Memorial University of Newfoundland - The St. John's, NL based public university entry in the CCP program is the Killick-1, a global navigation satellite system (GNSS) reflectometry cubesat for measuring sea ice thickness and extent.
The academic collaborator is the University of Prince Edward Island and the industry collaborator is C-CORE.
The Perimeter Institute for Theoretical Physics- A basic research centre dedicated to "exploring the world around us at its most fundamental level."
The institute supports over 80 resident researchers and a vigorous visitor program of cross-disciplinary research in condensed matter, cosmology & gravitation, particle physics, quantum foundations, quantum gravity, quantum information theory, superstring theory and other related areas.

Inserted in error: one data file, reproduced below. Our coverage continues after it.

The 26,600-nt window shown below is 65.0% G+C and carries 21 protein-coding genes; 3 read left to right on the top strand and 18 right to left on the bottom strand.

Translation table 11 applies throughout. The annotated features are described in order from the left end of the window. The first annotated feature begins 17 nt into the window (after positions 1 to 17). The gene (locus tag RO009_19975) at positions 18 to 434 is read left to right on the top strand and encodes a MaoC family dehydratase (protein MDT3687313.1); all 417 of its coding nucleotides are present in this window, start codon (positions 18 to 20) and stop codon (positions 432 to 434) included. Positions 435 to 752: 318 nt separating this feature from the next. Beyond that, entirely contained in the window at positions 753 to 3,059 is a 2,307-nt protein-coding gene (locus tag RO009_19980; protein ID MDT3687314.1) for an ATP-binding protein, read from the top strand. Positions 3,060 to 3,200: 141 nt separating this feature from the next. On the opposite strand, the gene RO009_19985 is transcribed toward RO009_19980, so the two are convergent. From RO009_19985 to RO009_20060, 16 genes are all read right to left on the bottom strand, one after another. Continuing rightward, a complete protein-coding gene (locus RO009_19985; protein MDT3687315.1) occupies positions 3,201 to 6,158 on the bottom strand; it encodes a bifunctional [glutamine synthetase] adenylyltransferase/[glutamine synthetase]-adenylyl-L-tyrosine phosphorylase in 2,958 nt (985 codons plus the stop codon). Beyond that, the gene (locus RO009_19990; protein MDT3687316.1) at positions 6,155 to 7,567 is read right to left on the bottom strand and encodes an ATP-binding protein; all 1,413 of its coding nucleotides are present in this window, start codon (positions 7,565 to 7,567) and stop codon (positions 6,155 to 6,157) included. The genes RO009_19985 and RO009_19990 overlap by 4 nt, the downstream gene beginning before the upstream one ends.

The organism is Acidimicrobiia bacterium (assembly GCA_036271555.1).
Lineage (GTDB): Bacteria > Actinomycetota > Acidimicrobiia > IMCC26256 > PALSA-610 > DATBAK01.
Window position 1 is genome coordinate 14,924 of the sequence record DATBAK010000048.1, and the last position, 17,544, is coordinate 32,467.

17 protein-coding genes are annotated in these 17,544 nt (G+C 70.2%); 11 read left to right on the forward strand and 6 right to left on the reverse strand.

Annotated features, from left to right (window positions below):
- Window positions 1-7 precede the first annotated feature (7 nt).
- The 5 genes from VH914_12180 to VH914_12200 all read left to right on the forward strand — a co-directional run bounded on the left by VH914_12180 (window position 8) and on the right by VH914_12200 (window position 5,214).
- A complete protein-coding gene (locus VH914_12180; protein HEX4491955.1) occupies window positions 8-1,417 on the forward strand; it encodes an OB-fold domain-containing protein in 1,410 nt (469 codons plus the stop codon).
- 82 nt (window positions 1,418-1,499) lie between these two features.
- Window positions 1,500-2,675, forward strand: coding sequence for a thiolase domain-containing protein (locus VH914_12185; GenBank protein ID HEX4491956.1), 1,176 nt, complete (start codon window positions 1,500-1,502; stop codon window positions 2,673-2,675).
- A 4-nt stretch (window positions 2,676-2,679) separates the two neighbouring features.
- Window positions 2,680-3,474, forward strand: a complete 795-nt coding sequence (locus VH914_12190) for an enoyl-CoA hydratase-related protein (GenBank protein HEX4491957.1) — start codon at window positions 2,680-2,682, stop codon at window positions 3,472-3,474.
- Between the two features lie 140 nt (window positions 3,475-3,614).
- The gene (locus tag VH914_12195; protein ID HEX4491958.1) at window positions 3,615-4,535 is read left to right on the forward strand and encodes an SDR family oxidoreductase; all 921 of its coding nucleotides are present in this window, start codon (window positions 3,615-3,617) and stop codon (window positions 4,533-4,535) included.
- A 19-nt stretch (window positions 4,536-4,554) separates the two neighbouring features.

Polytechnics Canada - The "voice of leading research-intensive, publicly funded colleges and institutes of technology."
The organization is a strong advocate for moving at least some of the government money focused on R&D out of universities and into community colleges and trade schools. 
Queens University - Home of the annual student run Queen's Space Conference (QSC), aimed at connecting university student-delegates with leading professionals in the space industry.

Royal Military College (RMC) - The Department of Space Science program at RMC offers both undergraduate and graduate programs with specialization focused around theoretical, experimental and observational aspects of space science: from space mission analysis, mission and payload design, remote sensing, satellite tracking, ionospheric physics and space weather, and astronomy and astrophysics.